If you are a serious student of beer, or are headed in that direction, you’re likely to find yourself being asked to talk about it. What are you smelling? What are you tasting? How does the beer finish?
It’s all part of the culture. Sometimes it’s fun. But often, it can be intimidating.
As in most things, people don’t like to stand out. They repeat what they hear others are saying. We wind up with a common language for things, whether it’s the study of literature, the game of golf or tasting wine, beer or coffee.
If you look at beer websites and online forums, especially at “Beer Advocate,” you’ll see tasting notes that all sound the same, as if every beer snob is sharing one beer brain. Read in big bites, these “tasting notes” can make craft beer seem like one giant, unfortunate cliché.
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I’m starting to see this with fine coffee. It is a big topic – and a significant problem – in wine. And beer seems headed in that direction, too.
It doesn’t have to be that way. As I see it, there are two ways to stand out. One way is to simply enjoy the beer and talk about other stuff – current events, politics, books you’re reading – and liberate yourself from having to assess and summarize exactly what you’re drinking. Now, the pressure is off. You enjoy a good beer while weighing in on the designated hitter rule or the pros and cons of single-payer health care.
Another way is to come up with your own way of talking about beer – your own language and personality. I know, right? Weird.
Sure, we need shorthand to make things easier and to keep us on track – hoppy, bitter, malty, rich, amber, pale, smooth, clean, cloudy, complex, etc. But using your own terms will make you sound different. Some tasting snobs will snicker, but secretly, they’d like to be their own person, too, and likely feel trapped in this oddity of language.
In his book, “How To Love Wine,” New York Times wine writer Eric Asimov has an insightful chapter called “The Tyranny of the Tasting Note.” He addresses why many folks feel intimidated about wine and rightfully points out the wine itself is not the culprit. Wine is wonderful.
“No, what’s baffling and confusing,” Asimov writes, “is not the wine but the way we talk about wine. Perhaps you’ve felt the fear yourself, a sort of paralysis that comes over you if by chance you are privy to a discussion among wine connoisseurs and then suddenly are asked for your opinion.”
He goes on to say that “people who have no idea how one is supposed to talk about wine are far more creative and clear in discussing it than those who have read some books or undergone some training in wine classes.”
In the excellent book “What the Nose Knows: The Science of Scent in Everyday Life,” scientist and smell expert Avery Gilbert notes that “the average person becomes tongue-tied when trying to describe a smell.” But he thinks “we make too much of our poor ability to describe smells.” To become a good describer of smells (and by extension, tastes) – an olfactory artist – Gilbert says we need three traits: awareness, empathy and imagination.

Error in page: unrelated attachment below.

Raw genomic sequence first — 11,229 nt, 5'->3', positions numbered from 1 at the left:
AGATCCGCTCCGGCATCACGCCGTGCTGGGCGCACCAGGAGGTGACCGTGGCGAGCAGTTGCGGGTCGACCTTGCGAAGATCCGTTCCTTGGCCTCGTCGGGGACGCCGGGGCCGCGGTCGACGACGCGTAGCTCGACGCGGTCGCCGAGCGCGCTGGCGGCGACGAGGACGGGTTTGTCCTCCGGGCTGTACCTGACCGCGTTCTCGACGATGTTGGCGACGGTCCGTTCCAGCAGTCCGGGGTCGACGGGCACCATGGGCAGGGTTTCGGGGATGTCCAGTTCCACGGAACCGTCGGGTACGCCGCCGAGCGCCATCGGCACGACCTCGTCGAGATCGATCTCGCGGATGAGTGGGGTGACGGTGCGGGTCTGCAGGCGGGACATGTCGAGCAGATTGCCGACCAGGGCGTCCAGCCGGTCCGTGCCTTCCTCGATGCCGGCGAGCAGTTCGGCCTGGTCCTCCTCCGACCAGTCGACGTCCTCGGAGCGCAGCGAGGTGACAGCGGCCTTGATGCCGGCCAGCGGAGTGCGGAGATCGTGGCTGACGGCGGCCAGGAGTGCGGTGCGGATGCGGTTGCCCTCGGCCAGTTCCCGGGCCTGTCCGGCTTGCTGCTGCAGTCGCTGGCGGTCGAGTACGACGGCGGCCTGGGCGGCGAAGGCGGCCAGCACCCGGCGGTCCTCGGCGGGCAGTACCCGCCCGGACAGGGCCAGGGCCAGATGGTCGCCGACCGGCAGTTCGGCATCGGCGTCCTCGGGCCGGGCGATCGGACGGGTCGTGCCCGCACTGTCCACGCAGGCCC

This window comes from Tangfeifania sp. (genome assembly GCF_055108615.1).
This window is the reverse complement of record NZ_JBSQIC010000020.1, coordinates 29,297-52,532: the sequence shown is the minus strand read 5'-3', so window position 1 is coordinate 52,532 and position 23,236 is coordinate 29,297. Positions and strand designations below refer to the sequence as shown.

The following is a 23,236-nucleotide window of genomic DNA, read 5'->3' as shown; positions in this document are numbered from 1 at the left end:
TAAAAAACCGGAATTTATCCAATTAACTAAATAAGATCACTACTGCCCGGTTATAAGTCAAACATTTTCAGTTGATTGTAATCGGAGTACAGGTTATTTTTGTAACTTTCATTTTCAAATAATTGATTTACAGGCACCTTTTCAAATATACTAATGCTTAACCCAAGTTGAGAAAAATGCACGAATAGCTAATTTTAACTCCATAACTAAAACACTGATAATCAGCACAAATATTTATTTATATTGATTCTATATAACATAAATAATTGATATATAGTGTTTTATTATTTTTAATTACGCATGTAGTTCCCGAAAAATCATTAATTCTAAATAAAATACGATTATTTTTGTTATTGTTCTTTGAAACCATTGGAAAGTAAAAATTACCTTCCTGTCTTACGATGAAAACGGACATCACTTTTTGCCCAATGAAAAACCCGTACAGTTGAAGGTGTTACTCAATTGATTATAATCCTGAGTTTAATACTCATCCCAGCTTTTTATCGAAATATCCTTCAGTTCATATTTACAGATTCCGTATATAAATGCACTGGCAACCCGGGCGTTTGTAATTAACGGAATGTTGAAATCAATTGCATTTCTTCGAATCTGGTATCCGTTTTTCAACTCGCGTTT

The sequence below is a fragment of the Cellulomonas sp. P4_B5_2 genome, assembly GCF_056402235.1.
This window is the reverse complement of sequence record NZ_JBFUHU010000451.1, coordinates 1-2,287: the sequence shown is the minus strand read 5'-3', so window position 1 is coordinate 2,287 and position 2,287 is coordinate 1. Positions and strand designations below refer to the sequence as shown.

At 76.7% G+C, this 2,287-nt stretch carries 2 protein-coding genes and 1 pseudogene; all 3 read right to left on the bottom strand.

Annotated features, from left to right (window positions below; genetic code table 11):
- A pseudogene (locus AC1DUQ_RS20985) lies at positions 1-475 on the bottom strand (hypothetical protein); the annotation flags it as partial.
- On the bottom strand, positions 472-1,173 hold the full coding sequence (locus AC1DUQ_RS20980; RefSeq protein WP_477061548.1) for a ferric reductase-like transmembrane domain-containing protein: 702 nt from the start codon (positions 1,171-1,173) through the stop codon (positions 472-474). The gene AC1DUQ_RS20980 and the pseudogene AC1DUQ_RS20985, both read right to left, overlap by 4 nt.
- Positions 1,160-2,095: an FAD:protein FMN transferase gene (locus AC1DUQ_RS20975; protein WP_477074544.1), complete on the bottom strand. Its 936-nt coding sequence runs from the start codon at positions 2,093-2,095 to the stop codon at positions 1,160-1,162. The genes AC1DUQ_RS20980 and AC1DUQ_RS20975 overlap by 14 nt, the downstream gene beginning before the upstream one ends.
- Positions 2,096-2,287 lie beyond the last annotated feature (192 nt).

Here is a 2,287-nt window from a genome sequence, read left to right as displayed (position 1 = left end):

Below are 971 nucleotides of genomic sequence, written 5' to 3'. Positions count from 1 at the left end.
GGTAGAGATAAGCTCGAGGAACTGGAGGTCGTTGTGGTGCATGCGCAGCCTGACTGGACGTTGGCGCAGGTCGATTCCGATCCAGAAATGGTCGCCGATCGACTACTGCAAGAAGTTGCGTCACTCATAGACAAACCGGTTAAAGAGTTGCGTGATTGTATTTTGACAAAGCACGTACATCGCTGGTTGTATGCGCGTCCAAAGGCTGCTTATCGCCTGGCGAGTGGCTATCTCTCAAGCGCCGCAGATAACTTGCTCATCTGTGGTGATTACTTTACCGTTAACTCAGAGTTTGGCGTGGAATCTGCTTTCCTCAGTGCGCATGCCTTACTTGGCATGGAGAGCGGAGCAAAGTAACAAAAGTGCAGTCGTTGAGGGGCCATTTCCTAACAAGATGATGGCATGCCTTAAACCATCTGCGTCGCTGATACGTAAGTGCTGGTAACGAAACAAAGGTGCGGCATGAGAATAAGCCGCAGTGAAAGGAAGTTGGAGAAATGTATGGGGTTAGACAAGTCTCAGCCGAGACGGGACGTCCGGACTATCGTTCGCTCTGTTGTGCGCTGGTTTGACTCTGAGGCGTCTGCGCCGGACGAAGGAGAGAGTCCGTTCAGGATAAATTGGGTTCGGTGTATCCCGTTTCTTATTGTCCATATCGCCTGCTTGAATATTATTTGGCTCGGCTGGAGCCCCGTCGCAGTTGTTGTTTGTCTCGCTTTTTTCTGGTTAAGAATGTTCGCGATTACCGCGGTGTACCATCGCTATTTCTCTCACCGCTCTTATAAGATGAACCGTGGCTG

“To be odor-aware, a person needs only an adequate nose, not a super-sensitive one,” the author opines.
People are susceptible to suggestion. Gilbert recalls one test in which water mist was sprayed in a scent-free room. One group was told the smell was unpleasant – and those folks later claimed the room smelled bad. I see similar things in tasting groups all the time.
There are aroma/flavor wheels for wine, beer, chocolate and coffee. I was on a tasting panel at UC Davis recently in which we came up with a flavor and aroma wheel for honey. To help calibrate our senses, we had access to dozens of scents in individual cups arranged on a table. If we were confused about whether the honey had a note of orange blossom or lemon, say, or if we needed to get it straight whether we were picking up lilac or lavender, we could sniff in the appropriate cups.
So if you want to taste better, you probably need to work on your smell game. You don’t have to have special talents, but you may need to become more aware. Smell things. Lots of things and often. Remember them. Then see what you pick up on the nose the next time you have a beer with friends. Don’t parse the smells, necessarily, but assess how the melding of smells creates a bigger general aroma.
Then do as Asimov suggests and not be so caught up in convention when you go about describing. Let’s allow our personalities – and the personalities of our palates and other senses – to shine through without fear of being scolded.
If it’s liberating to dance as if nobody’s watching, perhaps it’s equally ideal to taste, smell and describe as if you don’t know what you’re supposed to say.
Beer drinkers shouldn’t feel intimidated about giving their opinions. Maybe, just maybe, we’ll elevate the way we talk about beer and invite more folks to the party.
Call The Bee’s Blair Anthony Robertson, (916) 321-1099. Follow him on Twitter @Blarob.